Magnetic Interference is one of the major issues which you can encounter when flying a drone in a new destination: it occurs when radio signals interfere with drone communications. The DJI drones all warn of magnetic interference before taking off so if you see this message do not take of – this caused us to crash our Phantom 4 drone on our first flight in Namibia! The best way avoid interference is to fly far away from any large antennae or industrial areas and, in order to avoid any crashes, make sure you have lots of wide open space for the flight so you can recover from any lost signal.
11 | Maintain line of sight and learn to fly manually
Direct video streaming from the drone is fantastic as you can see what your drone sees and can fly in first person mode. However, the video signal can die, and trust us…it does happen! This is where maintaining line of sight comes in: if you can see your drone you can manually recover and bring it home. If you can’t see it you’re in trouble! Keep your eyes on the drone at all times!
12 | Be aware of animals and wildlife
Animals, especially dogs and birds, really don’t like drones as the sound is stressful for them and can easily scare them. Make sure to keep a safe and respectful distance from them. The same goes for safari although many companies already ban the use of drones while on game drives.
Tips for travelling with a drone:Be very wary of larger birds such as seagulls, which will try to attack the drone if you get too close – not good for the bird or the drone!
13 | Be careful in cold weather
Consumer drones are only designed to operate in temperatures above freezing so be careful if you’re visiting a cold country. If a drone gets too cold the drone can interpret this as being out of battery will literally drop from the sky. Be careful!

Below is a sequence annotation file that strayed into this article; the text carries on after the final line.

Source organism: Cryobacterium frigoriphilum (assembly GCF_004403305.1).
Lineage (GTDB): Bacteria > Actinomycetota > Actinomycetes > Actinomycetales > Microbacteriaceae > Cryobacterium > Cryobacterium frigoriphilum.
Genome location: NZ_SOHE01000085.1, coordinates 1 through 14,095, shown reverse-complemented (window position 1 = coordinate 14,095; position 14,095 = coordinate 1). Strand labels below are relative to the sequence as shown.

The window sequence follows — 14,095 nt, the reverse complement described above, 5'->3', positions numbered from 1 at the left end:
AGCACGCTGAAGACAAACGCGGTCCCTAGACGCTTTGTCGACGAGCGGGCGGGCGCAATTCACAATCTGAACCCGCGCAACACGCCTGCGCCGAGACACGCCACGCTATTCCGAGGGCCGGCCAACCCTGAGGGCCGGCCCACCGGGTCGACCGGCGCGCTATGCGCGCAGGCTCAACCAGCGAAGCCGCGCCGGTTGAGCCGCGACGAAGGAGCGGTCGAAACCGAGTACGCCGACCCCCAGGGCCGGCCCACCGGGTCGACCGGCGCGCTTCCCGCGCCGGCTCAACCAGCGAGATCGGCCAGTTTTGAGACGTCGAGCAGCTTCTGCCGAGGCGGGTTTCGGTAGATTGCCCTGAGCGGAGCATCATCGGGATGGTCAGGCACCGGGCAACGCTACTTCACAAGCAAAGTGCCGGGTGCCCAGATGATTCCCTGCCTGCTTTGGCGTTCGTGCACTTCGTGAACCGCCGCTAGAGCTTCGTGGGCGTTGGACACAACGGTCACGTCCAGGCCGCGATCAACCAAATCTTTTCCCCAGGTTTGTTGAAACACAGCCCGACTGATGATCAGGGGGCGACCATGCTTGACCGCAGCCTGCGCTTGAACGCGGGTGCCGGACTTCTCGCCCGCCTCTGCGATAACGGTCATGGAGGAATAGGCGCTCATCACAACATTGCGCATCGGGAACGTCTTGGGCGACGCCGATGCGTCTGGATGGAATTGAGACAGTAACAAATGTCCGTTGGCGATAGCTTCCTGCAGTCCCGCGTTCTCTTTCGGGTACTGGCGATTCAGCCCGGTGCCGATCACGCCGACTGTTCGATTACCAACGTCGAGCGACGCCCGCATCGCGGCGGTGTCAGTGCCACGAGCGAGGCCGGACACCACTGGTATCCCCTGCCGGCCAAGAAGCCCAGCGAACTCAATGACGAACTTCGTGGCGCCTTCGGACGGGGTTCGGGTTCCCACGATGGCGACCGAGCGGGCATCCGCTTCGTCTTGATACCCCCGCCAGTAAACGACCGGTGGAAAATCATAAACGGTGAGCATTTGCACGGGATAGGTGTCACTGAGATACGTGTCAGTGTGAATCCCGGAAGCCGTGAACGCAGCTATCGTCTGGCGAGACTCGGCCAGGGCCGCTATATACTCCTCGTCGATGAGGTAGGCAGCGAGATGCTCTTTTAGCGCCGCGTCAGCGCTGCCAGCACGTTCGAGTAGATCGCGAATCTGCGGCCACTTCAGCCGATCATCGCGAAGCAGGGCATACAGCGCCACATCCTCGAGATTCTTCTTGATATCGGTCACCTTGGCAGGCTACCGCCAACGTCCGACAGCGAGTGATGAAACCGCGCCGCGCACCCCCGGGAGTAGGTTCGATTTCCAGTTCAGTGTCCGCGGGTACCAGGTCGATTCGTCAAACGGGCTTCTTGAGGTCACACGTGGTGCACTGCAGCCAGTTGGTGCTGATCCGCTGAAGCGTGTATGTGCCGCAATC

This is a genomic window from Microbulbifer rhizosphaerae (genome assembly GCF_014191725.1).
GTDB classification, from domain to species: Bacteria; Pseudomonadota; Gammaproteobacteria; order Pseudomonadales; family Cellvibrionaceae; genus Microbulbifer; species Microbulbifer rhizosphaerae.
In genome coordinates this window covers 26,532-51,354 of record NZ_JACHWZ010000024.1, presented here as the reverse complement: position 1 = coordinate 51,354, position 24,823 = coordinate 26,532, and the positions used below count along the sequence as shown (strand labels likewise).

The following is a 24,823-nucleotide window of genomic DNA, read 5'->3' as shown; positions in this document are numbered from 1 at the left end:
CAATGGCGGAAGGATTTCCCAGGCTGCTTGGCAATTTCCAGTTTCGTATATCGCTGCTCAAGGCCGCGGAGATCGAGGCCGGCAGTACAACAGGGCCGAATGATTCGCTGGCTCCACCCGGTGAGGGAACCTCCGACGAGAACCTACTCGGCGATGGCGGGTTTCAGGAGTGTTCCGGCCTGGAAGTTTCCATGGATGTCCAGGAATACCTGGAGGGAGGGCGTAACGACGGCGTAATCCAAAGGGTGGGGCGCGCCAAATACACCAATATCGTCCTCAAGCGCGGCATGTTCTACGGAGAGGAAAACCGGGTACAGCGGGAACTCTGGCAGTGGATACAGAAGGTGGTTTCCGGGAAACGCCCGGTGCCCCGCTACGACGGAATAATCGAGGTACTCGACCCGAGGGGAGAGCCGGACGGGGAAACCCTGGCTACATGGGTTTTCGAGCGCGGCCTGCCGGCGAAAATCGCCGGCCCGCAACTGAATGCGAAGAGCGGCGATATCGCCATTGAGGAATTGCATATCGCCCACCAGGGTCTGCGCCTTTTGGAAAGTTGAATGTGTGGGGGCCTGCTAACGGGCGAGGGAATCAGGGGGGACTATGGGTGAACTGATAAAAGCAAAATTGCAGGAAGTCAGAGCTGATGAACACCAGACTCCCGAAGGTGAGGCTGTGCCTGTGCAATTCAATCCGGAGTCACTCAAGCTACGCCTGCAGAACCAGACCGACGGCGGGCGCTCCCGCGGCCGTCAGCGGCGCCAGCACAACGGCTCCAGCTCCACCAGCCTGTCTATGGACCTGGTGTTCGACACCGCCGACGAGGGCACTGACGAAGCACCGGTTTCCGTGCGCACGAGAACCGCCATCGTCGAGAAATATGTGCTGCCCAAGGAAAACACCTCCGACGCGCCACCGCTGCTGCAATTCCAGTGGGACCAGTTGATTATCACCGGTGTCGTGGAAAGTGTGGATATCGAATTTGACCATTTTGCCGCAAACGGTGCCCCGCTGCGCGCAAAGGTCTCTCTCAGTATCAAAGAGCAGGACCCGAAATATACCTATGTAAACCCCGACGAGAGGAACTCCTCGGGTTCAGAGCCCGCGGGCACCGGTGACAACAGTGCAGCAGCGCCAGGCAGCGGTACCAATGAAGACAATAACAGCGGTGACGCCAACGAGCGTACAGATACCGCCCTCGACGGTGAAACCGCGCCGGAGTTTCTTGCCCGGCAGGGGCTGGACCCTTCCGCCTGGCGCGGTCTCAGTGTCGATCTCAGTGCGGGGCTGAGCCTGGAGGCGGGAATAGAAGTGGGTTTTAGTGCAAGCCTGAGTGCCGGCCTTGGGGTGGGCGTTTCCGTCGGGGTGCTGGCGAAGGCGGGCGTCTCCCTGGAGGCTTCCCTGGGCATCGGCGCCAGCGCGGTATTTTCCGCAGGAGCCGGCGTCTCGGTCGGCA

Tips for travelling with a drone: in cold weather make sure to keep your batteries warm as the cold will run the charge down. We find the best place to keep batteries is in the inside pocket of your coat where it’s nice and toasty.
14 | Take advantage of the best times to shoot
The best time for taking images in general is early in the morning, just after sunrise, or late in the evening, just before sunset and the same applies to drones too. Not only will you get the best light for shooting but you’ll also benefit from having very few people around.
15 | Allow extra time for flying
Flying a drone is a lot of fun but it does take additional time to setup a flight and capture footage. Allow extra time at a location for setup and flying or you might run out of time and miss the experience of your location: don’t let technology override actually being present in these incredible travel destinations.
16 | Carry repair tools and extra propellers
It’s relatively easy to crash a drone and the first casualty is usually the propellers as it is easy to damage them. Always carry a few extra propellers and some basic repair tools for your drone.
Tips for travelling with a drone: A basic repair kit (duct tape and a small screwdriver) and some extra propellers can have your drone back up in the air quickly after a minor crash. Priceless!
17 | Most of all, have fun!
Flying a drone is a lot of fun so do remember to enjoy yourself when travelling with one!